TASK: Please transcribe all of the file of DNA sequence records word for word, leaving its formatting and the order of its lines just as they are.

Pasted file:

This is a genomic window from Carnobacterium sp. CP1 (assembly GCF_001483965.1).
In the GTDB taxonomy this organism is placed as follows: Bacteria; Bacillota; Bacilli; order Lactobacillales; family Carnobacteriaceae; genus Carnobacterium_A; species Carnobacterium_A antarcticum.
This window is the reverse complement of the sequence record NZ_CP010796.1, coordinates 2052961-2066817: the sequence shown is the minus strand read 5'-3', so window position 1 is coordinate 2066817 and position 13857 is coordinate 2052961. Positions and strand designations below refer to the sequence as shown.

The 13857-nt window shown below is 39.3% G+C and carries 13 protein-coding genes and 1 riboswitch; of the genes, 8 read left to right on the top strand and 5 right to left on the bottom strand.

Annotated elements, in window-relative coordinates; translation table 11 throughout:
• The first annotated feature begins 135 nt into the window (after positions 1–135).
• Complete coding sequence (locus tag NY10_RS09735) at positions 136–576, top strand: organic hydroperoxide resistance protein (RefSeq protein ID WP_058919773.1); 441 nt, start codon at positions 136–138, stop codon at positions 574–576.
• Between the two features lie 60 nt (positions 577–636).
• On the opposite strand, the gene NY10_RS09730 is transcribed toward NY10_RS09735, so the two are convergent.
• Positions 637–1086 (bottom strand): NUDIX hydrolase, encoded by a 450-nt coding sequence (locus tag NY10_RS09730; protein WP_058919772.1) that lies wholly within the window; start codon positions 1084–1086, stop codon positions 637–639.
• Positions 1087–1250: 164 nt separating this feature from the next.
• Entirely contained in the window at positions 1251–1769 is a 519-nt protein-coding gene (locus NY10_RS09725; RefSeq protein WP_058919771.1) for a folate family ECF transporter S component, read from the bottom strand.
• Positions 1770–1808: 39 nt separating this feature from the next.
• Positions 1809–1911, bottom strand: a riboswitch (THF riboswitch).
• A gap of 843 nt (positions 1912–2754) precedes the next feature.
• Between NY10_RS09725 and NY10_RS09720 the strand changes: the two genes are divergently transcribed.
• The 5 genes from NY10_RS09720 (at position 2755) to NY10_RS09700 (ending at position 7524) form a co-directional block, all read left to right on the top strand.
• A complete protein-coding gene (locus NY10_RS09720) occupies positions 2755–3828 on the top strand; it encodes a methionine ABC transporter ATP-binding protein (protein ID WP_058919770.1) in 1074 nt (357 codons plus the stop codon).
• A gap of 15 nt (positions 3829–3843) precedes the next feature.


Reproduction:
This is a genomic window from Carnobacterium sp. CP1 (assembly GCF_001483965.1).
In the GTDB taxonomy this organism is placed as follows: Bacteria; Bacillota; Bacilli; order Lactobacillales; family Carnobacteriaceae; genus Carnobacterium_A; species Carnobacterium_A antarcticum.
This window is the reverse complement of the sequence record NZ_CP010796.1, coordinates 2052961-2066817: the sequence shown is the minus strand read 5'-3', so window position 1 is coordinate 2066817 and position 13857 is coordinate 2052961. Positions and strand designations below refer to the sequence as shown.

The 13857-nt window shown below is 39.3% G+C and carries 13 protein-coding genes and 1 riboswitch; of the genes, 8 read left to right on the top strand and 5 right to left on the bottom strand.

Annotated elements, in window-relative coordinates; translation table 11 throughout:
• The first annotated feature begins 135 nt into the window (after positions 1–135).
• Complete coding sequence (locus tag NY10_RS09735) at positions 136–576, top strand: organic hydroperoxide resistance protein (RefSeq protein ID WP_058919773.1); 441 nt, start codon at positions 136–138, stop codon at positions 574–576.
• Between the two features lie 60 nt (positions 577–636).
• On the opposite strand, the gene NY10_RS09730 is transcribed toward NY10_RS09735, so the two are convergent.
• Positions 637–1086 (bottom strand): NUDIX hydrolase, encoded by a 450-nt coding sequence (locus tag NY10_RS09730; protein WP_058919772.1) that lies wholly within the window; start codon positions 1084–1086, stop codon positions 637–639.
• Positions 1087–1250: 164 nt separating this feature from the next.
• Entirely contained in the window at positions 1251–1769 is a 519-nt protein-coding gene (locus NY10_RS09725; RefSeq protein WP_058919771.1) for a folate family ECF transporter S component, read from the bottom strand.
• Positions 1770–1808: 39 nt separating this feature from the next.
• Positions 1809–1911, bottom strand: a riboswitch (THF riboswitch).
• A gap of 843 nt (positions 1912–2754) precedes the next feature.
• Between NY10_RS09725 and NY10_RS09720 the strand changes: the two genes are divergently transcribed.
• The 5 genes from NY10_RS09720 (at position 2755) to NY10_RS09700 (ending at position 7524) form a co-directional block, all read left to right on the top strand.
• A complete protein-coding gene (locus NY10_RS09720) occupies positions 2755–3828 on the top strand; it encodes a methionine ABC transporter ATP-binding protein (protein ID WP_058919770.1) in 1074 nt (357 codons plus the stop codon).
• A gap of 15 nt (positions 3829–3843) precedes the next feature.